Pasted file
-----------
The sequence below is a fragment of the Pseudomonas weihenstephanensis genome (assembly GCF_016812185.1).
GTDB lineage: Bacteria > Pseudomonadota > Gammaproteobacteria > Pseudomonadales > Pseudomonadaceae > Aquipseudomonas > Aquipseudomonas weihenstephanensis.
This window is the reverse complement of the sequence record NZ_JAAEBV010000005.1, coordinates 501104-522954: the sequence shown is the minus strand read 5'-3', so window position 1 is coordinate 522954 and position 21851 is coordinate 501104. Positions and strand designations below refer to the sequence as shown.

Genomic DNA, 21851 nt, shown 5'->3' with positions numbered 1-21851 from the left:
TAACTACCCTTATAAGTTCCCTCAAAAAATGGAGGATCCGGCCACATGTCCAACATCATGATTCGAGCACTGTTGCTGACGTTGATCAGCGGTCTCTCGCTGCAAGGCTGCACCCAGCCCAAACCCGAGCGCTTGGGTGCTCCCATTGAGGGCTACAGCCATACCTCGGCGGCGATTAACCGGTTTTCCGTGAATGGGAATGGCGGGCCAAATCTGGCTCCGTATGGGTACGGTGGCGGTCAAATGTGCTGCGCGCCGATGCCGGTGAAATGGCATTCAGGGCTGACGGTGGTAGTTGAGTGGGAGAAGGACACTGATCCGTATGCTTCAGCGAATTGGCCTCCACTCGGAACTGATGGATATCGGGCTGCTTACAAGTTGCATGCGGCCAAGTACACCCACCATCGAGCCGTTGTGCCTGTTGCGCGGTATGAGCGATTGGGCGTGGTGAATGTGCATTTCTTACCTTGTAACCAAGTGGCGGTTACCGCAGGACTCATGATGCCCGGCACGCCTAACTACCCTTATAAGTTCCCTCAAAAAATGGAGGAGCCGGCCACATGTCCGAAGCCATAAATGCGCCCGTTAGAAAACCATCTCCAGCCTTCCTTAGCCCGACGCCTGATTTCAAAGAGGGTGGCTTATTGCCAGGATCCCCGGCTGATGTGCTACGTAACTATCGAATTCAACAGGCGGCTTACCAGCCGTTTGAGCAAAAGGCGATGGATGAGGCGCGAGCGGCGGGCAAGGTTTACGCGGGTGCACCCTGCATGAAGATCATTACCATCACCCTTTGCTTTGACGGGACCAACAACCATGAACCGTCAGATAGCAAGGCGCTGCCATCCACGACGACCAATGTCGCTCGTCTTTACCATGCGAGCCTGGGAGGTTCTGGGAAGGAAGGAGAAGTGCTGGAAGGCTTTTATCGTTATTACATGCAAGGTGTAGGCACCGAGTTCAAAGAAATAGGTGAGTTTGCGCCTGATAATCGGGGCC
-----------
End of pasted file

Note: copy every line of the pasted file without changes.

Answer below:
The sequence below is a fragment of the Pseudomonas weihenstephanensis genome (assembly GCF_016812185.1).
GTDB lineage: Bacteria > Pseudomonadota > Gammaproteobacteria > Pseudomonadales > Pseudomonadaceae > Aquipseudomonas > Aquipseudomonas weihenstephanensis.
This window is the reverse complement of the sequence record NZ_JAAEBV010000005.1, coordinates 501104-522954: the sequence shown is the minus strand read 5'-3', so window position 1 is coordinate 522954 and position 21851 is coordinate 501104. Positions and strand designations below refer to the sequence as shown.

Genomic DNA, 21851 nt, shown 5'->3' with positions numbered 1-21851 from the left:
TAACTACCCTTATAAGTTCCCTCAAAAAATGGAGGATCCGGCCACATGTCCAACATCATGATTCGAGCACTGTTGCTGACGTTGATCAGCGGTCTCTCGCTGCAAGGCTGCACCCAGCCCAAACCCGAGCGCTTGGGTGCTCCCATTGAGGGCTACAGCCATACCTCGGCGGCGATTAACCGGTTTTCCGTGAATGGGAATGGCGGGCCAAATCTGGCTCCGTATGGGTACGGTGGCGGTCAAATGTGCTGCGCGCCGATGCCGGTGAAATGGCATTCAGGGCTGACGGTGGTAGTTGAGTGGGAGAAGGACACTGATCCGTATGCTTCAGCGAATTGGCCTCCACTCGGAACTGATGGATATCGGGCTGCTTACAAGTTGCATGCGGCCAAGTACACCCACCATCGAGCCGTTGTGCCTGTTGCGCGGTATGAGCGATTGGGCGTGGTGAATGTGCATTTCTTACCTTGTAACCAAGTGGCGGTTACCGCAGGACTCATGATGCCCGGCACGCCTAACTACCCTTATAAGTTCCCTCAAAAAATGGAGGAGCCGGCCACATGTCCGAAGCCATAAATGCGCCCGTTAGAAAACCATCTCCAGCCTTCCTTAGCCCGACGCCTGATTTCAAAGAGGGTGGCTTATTGCCAGGATCCCCGGCTGATGTGCTACGTAACTATCGAATTCAACAGGCGGCTTACCAGCCGTTTGAGCAAAAGGCGATGGATGAGGCGCGAGCGGCGGGCAAGGTTTACGCGGGTGCACCCTGCATGAAGATCATTACCATCACCCTTTGCTTTGACGGGACCAACAACCATGAACCGTCAGATAGCAAGGCGCTGCCATCCACGACGACCAATGTCGCTCGTCTTTACCATGCGAGCCTGGGAGGTTCTGGGAAGGAAGGAGAAGTGCTGGAAGGCTTTTATCGTTATTACATGCAAGGTGTAGGCACCGAGTTCAAAGAAATAGGTGAGTTTGCGCCTGATAATCGGGGCC